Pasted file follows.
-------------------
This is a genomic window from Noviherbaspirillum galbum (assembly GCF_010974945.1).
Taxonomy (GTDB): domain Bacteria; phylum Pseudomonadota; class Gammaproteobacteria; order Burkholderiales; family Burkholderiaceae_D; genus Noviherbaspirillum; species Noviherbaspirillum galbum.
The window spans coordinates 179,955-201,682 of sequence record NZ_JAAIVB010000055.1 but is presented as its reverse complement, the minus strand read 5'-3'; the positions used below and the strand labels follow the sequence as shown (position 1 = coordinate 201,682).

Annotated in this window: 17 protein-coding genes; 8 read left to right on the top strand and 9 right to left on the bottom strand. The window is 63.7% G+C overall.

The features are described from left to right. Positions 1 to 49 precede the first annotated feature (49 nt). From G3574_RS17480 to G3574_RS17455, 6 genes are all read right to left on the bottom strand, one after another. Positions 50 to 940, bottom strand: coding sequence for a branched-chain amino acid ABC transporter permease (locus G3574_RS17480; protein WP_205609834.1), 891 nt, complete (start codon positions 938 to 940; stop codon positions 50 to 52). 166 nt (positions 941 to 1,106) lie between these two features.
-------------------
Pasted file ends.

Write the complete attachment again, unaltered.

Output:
This is a genomic window from Noviherbaspirillum galbum (assembly GCF_010974945.1).
Taxonomy (GTDB): domain Bacteria; phylum Pseudomonadota; class Gammaproteobacteria; order Burkholderiales; family Burkholderiaceae_D; genus Noviherbaspirillum; species Noviherbaspirillum galbum.
The window spans coordinates 179,955-201,682 of sequence record NZ_JAAIVB010000055.1 but is presented as its reverse complement, the minus strand read 5'-3'; the positions used below and the strand labels follow the sequence as shown (position 1 = coordinate 201,682).

Annotated in this window: 17 protein-coding genes; 8 read left to right on the top strand and 9 right to left on the bottom strand. The window is 63.7% G+C overall.

The features are described from left to right. Positions 1 to 49 precede the first annotated feature (49 nt). From G3574_RS17480 to G3574_RS17455, 6 genes are all read right to left on the bottom strand, one after another. Positions 50 to 940, bottom strand: coding sequence for a branched-chain amino acid ABC transporter permease (locus G3574_RS17480; protein WP_205609834.1), 891 nt, complete (start codon positions 938 to 940; stop codon positions 50 to 52). 166 nt (positions 941 to 1,106) lie between these two features.